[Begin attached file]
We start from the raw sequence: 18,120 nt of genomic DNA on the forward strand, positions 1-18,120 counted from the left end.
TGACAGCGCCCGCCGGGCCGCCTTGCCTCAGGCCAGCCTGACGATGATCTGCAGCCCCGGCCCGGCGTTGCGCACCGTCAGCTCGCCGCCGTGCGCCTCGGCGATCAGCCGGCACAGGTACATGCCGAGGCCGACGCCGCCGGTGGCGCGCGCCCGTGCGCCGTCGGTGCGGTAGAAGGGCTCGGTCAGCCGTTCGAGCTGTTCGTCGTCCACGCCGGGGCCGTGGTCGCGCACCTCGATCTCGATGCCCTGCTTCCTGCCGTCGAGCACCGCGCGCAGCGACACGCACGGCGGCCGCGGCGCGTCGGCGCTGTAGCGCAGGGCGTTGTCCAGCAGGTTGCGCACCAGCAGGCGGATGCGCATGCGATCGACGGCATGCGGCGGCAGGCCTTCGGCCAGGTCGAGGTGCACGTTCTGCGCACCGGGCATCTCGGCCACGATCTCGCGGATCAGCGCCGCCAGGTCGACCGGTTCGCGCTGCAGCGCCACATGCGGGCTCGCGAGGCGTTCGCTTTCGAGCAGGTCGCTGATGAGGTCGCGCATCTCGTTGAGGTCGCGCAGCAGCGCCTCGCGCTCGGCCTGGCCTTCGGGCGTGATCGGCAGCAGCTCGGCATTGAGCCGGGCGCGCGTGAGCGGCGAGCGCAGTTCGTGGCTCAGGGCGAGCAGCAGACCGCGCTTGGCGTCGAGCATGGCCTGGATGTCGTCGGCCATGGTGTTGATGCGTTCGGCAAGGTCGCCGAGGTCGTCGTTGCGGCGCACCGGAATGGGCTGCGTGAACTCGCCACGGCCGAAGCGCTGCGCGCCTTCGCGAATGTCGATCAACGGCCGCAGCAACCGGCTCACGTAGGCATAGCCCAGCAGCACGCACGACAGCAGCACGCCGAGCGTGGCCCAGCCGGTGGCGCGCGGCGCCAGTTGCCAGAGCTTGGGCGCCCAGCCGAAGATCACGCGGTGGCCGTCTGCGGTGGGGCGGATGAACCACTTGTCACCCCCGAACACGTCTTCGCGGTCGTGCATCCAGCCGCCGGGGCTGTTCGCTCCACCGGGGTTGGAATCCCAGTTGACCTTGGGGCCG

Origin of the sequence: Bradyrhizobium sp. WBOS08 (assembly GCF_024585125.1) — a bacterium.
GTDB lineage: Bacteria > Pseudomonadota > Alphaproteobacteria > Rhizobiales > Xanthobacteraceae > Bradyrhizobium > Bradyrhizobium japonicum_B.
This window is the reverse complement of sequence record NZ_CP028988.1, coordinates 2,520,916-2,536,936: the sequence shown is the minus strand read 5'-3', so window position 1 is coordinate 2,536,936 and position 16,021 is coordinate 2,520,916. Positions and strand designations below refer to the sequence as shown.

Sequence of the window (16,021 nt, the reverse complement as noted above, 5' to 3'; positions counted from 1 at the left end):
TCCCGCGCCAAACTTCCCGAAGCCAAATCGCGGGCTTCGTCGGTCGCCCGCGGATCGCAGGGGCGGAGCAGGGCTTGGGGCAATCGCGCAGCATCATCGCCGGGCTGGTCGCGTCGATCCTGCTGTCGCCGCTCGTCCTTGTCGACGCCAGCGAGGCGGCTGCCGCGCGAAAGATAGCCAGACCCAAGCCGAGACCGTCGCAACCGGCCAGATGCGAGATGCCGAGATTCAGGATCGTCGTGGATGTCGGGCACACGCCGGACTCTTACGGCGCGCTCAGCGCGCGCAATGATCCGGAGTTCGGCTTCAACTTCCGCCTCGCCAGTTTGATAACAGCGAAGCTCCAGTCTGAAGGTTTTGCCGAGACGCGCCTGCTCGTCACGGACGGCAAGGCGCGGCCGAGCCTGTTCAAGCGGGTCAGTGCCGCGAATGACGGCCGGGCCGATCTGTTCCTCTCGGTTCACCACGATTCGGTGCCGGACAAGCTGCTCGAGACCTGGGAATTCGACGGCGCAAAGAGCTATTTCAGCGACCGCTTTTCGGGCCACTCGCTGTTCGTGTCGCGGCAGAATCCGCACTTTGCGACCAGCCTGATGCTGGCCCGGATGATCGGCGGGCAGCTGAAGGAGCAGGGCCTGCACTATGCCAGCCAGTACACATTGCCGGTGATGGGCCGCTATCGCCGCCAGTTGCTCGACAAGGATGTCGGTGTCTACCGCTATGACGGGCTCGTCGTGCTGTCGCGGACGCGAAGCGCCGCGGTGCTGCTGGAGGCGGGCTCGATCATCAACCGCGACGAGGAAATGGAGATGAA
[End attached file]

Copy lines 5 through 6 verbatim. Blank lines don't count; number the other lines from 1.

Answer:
This window is the reverse complement of sequence record NZ_CP028988.1, coordinates 2,520,916-2,536,936: the sequence shown is the minus strand read 5'-3', so window position 1 is coordinate 2,536,936 and position 16,021 is coordinate 2,520,916. Positions and strand designations below refer to the sequence as shown.

Sequence of the window (16,021 nt, the reverse complement as noted above, 5' to 3'; positions counted from 1 at the left end):